Play Live Radio
Next Up:
0:00 0:00
Available On Air Stations

Democrats Try To Tweak Health Care Law


President Obama apologized this week for the fact that some Americans are losing their health plans despite his promises they wouldn't. The President spoke with NBC News.


PRESIDENT BARACK OBAMA: I am sorry that they are, you know, finding themselves in this situation based on assurances they got from me. We've got to work hard to make sure that they know we hear them and that we're going to do everything we can to deal with folks who find themselves in a tough position as a consequence of this.

GONYEA: Some Democratic lawmakers have offered legislation to fix problems with the rollout. Senator Mary Landrieu of Louisiana is one of them. I asked her how her bill would address the President's promise.

SENATOR MARY LANDRIEU: Well, my bill makes it clear that that was a promise made and that's a promise we're going to keep. It's as simple as that. But let me explain a little bit about if you have insurance you can keep it. One point eight million people in my state have insurance through their employer. One point five have it through public programs, Medicare or Medicaid. And less than 4 percent have it through the individual market. That individual market was broken. People were getting dropped all the time, rates were getting raised, and the policies offered weren't even that great.

However, the President said if you have those kinds of policies, in that 4 percent, you are entitled to keep it. So I think that we should honor that.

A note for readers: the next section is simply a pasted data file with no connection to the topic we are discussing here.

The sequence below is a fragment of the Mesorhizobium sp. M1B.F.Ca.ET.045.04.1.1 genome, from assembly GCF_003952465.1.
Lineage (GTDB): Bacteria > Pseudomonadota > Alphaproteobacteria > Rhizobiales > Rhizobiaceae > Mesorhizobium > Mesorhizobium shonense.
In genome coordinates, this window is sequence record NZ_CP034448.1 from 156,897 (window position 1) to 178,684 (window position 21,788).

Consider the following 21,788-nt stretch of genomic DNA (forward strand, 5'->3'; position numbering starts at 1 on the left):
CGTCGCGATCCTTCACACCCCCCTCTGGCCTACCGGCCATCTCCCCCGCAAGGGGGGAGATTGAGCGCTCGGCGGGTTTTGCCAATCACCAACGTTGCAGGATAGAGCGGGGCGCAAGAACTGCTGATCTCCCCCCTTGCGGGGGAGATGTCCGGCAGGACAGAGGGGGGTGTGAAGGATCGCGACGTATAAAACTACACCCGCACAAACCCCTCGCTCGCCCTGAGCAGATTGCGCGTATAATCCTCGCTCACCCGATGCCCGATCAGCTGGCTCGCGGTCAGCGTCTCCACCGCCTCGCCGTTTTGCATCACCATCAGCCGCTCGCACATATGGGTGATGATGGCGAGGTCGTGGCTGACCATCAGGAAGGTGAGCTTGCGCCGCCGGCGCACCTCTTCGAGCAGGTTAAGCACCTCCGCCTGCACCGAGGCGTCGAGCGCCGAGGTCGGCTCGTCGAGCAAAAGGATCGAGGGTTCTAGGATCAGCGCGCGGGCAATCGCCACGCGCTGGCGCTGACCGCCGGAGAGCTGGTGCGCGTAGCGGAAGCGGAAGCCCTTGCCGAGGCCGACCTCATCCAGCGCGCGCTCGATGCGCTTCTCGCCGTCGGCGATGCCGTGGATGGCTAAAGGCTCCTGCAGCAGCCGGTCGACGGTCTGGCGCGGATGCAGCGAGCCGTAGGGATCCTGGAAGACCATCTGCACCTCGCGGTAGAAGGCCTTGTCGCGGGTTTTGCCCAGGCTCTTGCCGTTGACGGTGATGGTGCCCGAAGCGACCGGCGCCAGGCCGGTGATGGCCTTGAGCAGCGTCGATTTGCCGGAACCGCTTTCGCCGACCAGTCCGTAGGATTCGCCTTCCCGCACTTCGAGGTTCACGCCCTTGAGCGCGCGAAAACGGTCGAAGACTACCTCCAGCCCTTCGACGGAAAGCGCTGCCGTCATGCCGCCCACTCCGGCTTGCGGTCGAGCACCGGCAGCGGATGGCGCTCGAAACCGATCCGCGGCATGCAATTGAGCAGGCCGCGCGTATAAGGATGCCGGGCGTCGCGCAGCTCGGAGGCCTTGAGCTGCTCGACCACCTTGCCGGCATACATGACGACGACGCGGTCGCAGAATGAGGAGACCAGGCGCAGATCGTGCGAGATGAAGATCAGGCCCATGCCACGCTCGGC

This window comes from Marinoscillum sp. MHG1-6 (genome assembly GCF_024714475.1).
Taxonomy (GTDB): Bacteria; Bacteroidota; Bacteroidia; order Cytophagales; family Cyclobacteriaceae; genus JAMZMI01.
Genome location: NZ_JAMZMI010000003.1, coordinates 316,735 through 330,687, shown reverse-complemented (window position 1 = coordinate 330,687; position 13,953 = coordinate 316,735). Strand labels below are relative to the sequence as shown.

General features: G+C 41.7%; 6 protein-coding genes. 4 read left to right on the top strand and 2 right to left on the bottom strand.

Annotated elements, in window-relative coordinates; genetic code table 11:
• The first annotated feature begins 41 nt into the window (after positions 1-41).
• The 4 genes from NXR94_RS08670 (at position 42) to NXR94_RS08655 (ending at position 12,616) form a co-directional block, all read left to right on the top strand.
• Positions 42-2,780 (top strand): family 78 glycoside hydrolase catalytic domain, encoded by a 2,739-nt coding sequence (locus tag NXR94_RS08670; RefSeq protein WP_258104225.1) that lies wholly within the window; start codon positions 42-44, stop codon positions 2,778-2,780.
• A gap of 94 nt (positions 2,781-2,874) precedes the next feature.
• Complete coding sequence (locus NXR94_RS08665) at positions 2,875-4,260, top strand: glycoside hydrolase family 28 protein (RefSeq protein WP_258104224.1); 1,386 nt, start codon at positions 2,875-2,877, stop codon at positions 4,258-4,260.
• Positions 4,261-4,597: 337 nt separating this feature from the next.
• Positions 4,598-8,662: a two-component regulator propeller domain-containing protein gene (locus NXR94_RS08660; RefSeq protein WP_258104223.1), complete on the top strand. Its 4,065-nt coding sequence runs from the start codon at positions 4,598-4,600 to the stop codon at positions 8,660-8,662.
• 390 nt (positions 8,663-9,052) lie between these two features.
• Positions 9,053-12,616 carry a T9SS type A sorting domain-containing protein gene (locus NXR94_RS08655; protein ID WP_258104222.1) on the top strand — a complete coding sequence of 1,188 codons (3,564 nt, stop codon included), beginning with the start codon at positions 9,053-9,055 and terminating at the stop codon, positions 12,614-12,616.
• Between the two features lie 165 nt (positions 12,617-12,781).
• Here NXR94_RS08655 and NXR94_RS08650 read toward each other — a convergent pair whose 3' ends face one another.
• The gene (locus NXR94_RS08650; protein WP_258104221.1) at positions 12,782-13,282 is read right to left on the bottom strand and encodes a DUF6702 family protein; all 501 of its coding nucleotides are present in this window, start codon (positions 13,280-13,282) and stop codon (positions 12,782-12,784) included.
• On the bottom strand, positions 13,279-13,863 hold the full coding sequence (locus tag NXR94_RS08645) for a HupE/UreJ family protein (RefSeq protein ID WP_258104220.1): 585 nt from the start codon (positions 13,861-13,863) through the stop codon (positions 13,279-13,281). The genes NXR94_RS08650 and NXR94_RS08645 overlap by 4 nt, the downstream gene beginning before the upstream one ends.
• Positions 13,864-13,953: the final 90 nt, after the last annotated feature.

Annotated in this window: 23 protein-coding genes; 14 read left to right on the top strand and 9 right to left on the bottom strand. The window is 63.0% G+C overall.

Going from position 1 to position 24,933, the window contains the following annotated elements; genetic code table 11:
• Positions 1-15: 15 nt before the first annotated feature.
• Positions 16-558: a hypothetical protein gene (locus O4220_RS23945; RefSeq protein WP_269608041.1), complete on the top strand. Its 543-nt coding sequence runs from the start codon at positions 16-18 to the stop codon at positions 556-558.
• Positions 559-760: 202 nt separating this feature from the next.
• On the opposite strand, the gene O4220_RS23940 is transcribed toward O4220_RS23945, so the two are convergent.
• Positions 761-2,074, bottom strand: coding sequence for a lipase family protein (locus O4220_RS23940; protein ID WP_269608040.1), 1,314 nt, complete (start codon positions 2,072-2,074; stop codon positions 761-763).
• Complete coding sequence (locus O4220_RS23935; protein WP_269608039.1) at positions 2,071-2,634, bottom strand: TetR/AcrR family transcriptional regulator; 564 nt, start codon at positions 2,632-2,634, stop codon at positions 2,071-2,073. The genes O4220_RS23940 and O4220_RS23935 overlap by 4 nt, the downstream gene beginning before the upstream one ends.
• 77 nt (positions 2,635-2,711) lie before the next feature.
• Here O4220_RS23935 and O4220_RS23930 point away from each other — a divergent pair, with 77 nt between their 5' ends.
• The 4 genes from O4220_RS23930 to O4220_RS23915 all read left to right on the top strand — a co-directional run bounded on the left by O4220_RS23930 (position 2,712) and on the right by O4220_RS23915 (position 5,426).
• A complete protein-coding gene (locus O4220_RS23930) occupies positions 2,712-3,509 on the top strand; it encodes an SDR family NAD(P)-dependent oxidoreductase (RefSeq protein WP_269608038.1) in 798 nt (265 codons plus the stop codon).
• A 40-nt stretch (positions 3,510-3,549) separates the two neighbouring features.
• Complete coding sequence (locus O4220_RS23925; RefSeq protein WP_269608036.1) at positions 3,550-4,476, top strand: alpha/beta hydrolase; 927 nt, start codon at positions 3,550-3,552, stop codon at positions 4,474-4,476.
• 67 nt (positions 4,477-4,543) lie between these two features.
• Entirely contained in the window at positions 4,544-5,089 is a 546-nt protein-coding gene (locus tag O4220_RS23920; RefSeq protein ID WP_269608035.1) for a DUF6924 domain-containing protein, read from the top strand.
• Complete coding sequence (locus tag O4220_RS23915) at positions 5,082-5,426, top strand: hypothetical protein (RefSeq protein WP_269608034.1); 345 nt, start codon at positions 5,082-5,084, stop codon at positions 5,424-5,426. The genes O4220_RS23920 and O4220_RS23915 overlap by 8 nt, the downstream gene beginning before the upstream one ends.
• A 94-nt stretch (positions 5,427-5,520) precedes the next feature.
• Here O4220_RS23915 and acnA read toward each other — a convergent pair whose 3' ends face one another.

GONYEA: And that doesn't undermine a core principle of the ACA, that people have access to health plans that are of a certain quality?

LANDRIEU: Well, if it was a much larger number, it might cause it to not work, but this is a small enough number that I think the concepts of this will still stay intact.

GONYEA: You were among a group of Senate Democrats who met with the President this week to talk about What did he have to say and did he fully address the concerns you brought to the table?

LANDRIEU: Well, first of all, there were a fairly large group of us and so everyone, you know, we talked about many, many different issues. But again, our group was meeting with the President to fix the Affordable Care Act. So that's basically what our discussion was about, to see what we could do to fix it and continue to build on its great promise.

GONYEA: And are you confident that the fixes will be forthcoming and in a timely manner?

LANDRIEU: Well, I remain hopeful and optimistic. There's no excuse for this, but it's understandable. This is a big change; there are a lot of states that were kind of obstructing this at the state level, refusing to start the exchanges, refusing to expand Medicaid. It's been much more difficult rollout than I think many of us envisioned. But in the states that have been leaning forward, Washington State, Kentucky; the New Mexico small business exchange is getting really rave reviews.

So there are some real pockets of hope and bright spots and let's just keep working to build this much better opportunity for the people of our country.

GONYEA: American Crossroads, the Conservative PAC affiliated with Carl Rove, has identified you and a couple of your colleagues in the Senate - Mark Begich of Alaska, Kay Hagan of North Carolina - as vulnerable democratic incumbents. Are you worried that the rollout will affect your campaign for re-election next year?

LANDRIEU: Well, first of all, I think it's important to remember that Crossroads was against the Affordable Care Act before it was a bill. They've been against it every day since it passed and when the Supreme Court upheld it they were still against it. So they've never been for it, and I always have. So I'm going to continue to fix this bill and we'll just see as this goes on. But I'm confident that this is the right approach to take. We may have to fix it, but not to defund it or to tear it apart.

GONYEA: Senator Landrieu, thanks so much for your time.

LANDRIEU: Thank you so much.


GONYEA: You're listening to NPR News.

(SOUNDBITE OF MUSIC) Transcript provided by NPR, Copyright NPR.